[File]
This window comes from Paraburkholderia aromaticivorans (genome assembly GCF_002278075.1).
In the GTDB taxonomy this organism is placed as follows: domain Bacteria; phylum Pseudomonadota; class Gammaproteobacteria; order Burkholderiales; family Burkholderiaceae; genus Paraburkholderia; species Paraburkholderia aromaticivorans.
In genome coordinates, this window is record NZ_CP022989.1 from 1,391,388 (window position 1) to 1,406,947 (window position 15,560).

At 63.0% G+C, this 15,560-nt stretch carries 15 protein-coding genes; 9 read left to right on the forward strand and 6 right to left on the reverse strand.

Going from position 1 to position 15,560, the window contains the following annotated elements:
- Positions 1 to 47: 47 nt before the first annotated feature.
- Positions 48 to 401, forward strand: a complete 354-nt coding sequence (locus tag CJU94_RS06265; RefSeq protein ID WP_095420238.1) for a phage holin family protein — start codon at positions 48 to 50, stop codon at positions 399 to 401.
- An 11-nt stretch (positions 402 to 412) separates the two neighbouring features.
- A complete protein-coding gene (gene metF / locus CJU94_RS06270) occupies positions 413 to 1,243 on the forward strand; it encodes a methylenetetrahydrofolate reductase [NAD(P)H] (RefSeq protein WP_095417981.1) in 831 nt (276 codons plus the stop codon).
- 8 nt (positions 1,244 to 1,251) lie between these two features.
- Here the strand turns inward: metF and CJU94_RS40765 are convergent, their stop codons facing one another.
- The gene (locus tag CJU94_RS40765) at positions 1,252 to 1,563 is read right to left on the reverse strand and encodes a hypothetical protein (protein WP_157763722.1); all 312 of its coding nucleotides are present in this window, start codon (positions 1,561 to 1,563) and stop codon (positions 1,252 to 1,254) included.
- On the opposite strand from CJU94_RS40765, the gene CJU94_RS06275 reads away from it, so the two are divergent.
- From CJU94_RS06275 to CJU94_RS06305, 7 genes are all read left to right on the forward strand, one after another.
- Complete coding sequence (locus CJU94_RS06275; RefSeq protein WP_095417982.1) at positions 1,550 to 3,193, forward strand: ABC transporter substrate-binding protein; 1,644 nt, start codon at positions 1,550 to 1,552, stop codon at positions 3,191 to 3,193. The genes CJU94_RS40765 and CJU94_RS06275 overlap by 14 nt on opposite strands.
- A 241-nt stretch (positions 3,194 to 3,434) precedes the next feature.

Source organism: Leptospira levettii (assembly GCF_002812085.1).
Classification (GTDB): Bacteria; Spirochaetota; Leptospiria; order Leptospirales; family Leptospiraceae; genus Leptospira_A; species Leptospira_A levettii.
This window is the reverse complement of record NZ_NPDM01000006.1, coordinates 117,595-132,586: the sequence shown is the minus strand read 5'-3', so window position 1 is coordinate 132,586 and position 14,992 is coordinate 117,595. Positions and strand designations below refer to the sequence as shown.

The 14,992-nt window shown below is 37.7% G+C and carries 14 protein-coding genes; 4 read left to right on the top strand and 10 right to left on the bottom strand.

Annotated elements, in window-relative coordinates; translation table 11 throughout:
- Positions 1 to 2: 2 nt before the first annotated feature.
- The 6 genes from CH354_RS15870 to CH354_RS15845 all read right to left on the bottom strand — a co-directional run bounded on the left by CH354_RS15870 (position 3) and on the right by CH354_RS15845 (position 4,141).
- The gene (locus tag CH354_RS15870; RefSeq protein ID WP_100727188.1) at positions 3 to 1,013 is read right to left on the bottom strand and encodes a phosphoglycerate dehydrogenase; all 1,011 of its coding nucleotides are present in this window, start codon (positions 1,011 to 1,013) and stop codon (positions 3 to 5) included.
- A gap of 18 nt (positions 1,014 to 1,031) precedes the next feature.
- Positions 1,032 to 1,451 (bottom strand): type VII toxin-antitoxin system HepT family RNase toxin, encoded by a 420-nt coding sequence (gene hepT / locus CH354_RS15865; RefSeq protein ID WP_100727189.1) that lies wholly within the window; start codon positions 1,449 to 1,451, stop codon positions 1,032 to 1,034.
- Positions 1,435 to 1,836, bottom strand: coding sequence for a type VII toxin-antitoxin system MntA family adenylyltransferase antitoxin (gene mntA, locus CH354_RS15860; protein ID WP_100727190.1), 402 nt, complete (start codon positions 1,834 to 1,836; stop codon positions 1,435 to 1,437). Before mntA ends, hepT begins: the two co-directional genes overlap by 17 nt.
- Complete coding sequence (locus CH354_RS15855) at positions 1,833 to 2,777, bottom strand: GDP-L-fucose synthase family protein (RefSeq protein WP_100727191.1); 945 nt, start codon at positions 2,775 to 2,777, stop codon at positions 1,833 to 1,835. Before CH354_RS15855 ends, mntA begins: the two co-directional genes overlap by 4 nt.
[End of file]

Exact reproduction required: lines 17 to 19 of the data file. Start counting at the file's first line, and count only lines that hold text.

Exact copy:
Source organism: Leptospira levettii (assembly GCF_002812085.1).
Classification (GTDB): Bacteria; Spirochaetota; Leptospiria; order Leptospirales; family Leptospiraceae; genus Leptospira_A; species Leptospira_A levettii.
This window is the reverse complement of record NZ_NPDM01000006.1, coordinates 117,595-132,586: the sequence shown is the minus strand read 5'-3', so window position 1 is coordinate 132,586 and position 14,992 is coordinate 117,595. Positions and strand designations below refer to the sequence as shown.